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Early paroles concern police

A state policy for paroling prisoners early isn't sitting well with Fargo police. The policy would cut the state's prison population by 45 percent in the next 10 years and save $2 million during the 2003-2005 biennium.

A state policy for paroling prisoners early isn't sitting well with Fargo police.

The policy would cut the state's prison population by 45 percent in the next 10 years and save $2 million during the 2003-2005 biennium. It was adopted by the North Dakota Parole Board based on a recommendation by the Department of Corrections and Rehabilitation.

"In talking with police officers, the reaction is that these people should serve their full term," said Fargo Deputy Chief Dave Rogness.

"They don't want these people out any sooner than that."

A consulting firm hired by a legislative committee studied the state's prison system and concluded North Dakota's Parole Board is the most restrictive in the nation. It went on to say the board would only consider early release for inmates who have completed recommended treatment.


"Officers are concerned because so many are coming out (of prison) that there aren't enough parole officers," Rogness said.

"It's an issue we're going to have to confront. Most of the people in prison are from Fargo. They're going to come back to Fargo."

But parole officers -- the people in charge of providing direct supervision once offenders leave prison early -- say the policy won't affect them.

The corrections department oversees parole and probation programs throughout the state. There are 14 parole offices and about 60 sworn officers in North Dakota.

Four months ago the department began paroling prisoners early. The state's inmate population fell from 1,192 in June, when the new policy began, to 1,160 at the end of August.

The consulting firm's study also found the state's prison population had doubled since 1990 with no change in the number of parolees.

"We haven't seen an influx at this point," said Dan Seymour, district supervisor for parole officers in Fargo, West Fargo and Wahpeton. "We're waiting to see how it affects us."

There are 11 parole officers in the Fargo area carrying about 70 parole or probation cases each.


While the Parole Board may let prisoners out earlier, there's no indication more people are being let out, Seymour said.

Convicts who return to their hometowns may benefit with an earlier release, he said.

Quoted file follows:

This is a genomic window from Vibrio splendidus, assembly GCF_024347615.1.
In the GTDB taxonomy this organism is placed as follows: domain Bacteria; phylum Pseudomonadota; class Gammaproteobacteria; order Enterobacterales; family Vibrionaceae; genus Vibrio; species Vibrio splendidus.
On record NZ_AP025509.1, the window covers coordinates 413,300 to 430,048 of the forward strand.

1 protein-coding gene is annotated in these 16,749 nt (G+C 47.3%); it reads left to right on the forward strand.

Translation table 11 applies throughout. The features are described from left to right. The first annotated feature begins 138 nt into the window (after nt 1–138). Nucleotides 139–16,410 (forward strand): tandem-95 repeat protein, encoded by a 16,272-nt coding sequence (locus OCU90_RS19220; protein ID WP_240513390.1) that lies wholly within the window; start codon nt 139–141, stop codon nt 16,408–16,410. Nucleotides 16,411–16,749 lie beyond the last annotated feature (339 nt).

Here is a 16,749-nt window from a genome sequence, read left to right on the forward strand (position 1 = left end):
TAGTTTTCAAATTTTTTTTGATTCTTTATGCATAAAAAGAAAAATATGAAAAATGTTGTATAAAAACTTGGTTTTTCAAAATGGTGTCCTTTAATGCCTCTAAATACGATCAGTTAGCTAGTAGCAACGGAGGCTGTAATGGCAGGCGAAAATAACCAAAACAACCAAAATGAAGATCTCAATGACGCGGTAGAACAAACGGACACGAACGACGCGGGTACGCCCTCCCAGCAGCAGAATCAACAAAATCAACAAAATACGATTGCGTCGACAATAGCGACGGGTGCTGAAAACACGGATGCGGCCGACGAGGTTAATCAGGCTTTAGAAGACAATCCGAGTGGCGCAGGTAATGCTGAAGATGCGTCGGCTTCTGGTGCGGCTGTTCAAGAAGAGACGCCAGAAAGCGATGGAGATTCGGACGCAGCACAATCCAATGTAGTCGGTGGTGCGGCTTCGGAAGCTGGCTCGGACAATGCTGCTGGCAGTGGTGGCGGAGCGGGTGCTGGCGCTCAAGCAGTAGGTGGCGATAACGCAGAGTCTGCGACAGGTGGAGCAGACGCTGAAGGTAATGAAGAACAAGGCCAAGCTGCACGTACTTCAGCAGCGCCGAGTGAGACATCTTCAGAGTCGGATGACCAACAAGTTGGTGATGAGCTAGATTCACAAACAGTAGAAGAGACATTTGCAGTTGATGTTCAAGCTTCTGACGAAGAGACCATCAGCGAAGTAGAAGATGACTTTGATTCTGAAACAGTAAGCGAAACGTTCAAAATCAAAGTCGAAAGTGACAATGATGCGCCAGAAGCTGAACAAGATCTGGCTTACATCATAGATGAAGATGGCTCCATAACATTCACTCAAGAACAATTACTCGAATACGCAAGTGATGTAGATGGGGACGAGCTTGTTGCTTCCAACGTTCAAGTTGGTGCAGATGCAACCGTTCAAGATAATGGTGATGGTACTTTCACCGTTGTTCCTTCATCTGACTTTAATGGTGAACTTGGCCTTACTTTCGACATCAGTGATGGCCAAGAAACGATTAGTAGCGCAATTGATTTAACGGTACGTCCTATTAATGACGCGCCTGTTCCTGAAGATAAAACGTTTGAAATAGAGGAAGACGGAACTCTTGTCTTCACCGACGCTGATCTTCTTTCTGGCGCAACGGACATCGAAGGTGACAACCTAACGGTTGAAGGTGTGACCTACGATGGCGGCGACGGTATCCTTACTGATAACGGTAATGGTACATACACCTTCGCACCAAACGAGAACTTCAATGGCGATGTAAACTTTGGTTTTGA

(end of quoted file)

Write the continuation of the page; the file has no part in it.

"Once they've been through treatment, returning to the community helps give them an opportunity to apply what they've learned," Seymour said. "Our philosophy is to give these people some tools to work with. If they are on supervision, we can continue to work with them."

However, an influx of parolees back to Fargo may just be a matter of time.

"We're speculating that it could create an additional caseload for an officer in Fargo and Bismarck," said Warren Emmer, director of the division which oversees parole and probation.

Emmer supports early parole, despite the potential for additional workload for those supervising ex-convicts.

Typically, the parole board released nonviolent offenders about 90 days before their prison sentence ended. Now many of those offenders will be released about 210 days early.

"We want these guys out earlier than they have been," Emmer said. "Ninety days isn't enough ... to get reconnected in their communities. We are going to try to get these guys ready for parole earlier."


Often, convicts leave prison without money or contacts who can help them integrate back into a community. Early parolees can benefit from the support and supervision by a parole officer, he said.

The state will benefit with a savings in prisoner costs, which is another reason early parole may be a good option for North Dakota, Emmer said.

"For one thing, we know the state's budget can't afford another prison," he said. "If we can do it without negatively impacting public safety, I think it makes sense."

Rogness, though, said national studies show that 75 percent to 85 percent of parolees are likely to re-offend and be back in prison within five years.

"We need to find a better way to help these people adjust so they don't go back," Rogness said.

Readers can reach Forum reporter Steven P. Wagner at (701) 241-5542

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